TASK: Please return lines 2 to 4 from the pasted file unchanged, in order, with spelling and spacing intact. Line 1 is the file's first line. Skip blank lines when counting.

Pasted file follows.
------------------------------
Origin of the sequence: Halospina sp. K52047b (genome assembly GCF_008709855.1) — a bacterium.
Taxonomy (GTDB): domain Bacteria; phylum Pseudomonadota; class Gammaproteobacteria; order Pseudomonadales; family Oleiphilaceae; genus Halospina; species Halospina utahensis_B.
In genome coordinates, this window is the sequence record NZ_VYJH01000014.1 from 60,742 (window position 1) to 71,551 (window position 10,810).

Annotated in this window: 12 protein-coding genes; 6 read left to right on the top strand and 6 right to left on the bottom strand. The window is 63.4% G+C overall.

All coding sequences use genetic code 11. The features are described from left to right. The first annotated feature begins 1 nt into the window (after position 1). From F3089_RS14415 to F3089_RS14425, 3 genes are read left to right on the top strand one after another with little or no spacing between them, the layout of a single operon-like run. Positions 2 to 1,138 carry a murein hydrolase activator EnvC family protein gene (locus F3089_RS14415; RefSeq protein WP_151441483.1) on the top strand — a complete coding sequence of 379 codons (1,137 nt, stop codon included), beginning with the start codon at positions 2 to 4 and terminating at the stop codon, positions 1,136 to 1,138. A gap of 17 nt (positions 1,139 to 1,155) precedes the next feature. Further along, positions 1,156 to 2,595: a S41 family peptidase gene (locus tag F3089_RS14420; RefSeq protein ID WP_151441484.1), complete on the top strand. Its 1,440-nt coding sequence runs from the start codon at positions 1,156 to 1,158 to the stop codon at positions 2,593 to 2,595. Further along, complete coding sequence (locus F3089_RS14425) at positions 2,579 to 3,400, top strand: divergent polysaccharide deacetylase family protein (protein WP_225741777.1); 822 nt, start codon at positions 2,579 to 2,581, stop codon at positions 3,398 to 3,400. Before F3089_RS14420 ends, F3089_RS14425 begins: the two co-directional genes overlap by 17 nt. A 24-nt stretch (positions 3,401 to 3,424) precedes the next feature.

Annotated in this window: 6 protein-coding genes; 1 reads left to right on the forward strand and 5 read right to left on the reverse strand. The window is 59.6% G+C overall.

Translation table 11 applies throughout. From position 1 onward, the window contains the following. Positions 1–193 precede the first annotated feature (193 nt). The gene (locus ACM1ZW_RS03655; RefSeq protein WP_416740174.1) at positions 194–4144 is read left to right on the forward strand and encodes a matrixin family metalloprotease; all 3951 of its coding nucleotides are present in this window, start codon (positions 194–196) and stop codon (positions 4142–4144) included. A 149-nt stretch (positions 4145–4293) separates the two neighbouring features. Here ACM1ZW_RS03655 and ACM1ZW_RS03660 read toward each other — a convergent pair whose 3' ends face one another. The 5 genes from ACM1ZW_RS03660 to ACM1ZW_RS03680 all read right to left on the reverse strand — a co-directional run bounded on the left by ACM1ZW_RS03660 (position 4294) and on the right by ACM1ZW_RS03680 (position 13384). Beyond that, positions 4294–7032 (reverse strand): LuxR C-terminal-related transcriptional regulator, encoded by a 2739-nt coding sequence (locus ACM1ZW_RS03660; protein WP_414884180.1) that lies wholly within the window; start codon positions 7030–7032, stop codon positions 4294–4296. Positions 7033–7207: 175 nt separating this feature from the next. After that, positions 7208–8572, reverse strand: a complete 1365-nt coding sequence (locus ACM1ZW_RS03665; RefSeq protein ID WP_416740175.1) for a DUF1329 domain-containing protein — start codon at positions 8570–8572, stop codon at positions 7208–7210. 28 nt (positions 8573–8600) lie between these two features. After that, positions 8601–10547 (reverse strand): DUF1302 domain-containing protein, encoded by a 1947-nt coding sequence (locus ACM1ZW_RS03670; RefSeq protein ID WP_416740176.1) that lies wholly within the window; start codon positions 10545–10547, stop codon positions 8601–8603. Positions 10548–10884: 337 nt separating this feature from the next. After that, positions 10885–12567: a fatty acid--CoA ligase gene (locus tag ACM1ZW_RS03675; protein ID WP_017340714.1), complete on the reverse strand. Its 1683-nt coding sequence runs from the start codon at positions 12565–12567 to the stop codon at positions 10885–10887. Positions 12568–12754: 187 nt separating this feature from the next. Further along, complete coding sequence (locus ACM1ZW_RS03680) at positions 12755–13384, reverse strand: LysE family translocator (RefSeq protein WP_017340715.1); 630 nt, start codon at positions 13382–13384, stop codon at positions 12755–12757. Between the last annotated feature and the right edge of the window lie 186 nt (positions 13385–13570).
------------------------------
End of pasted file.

Taxonomy (GTDB): domain Bacteria; phylum Pseudomonadota; class Gammaproteobacteria; order Pseudomonadales; family Oleiphilaceae; genus Halospina; species Halospina utahensis_B.
In genome coordinates, this window is the sequence record NZ_VYJH01000014.1 from 60,742 (window position 1) to 71,551 (window position 10,810).

Annotated in this window: 12 protein-coding genes; 6 read left to right on the top strand and 6 right to left on the bottom strand. The window is 63.4% G+C overall.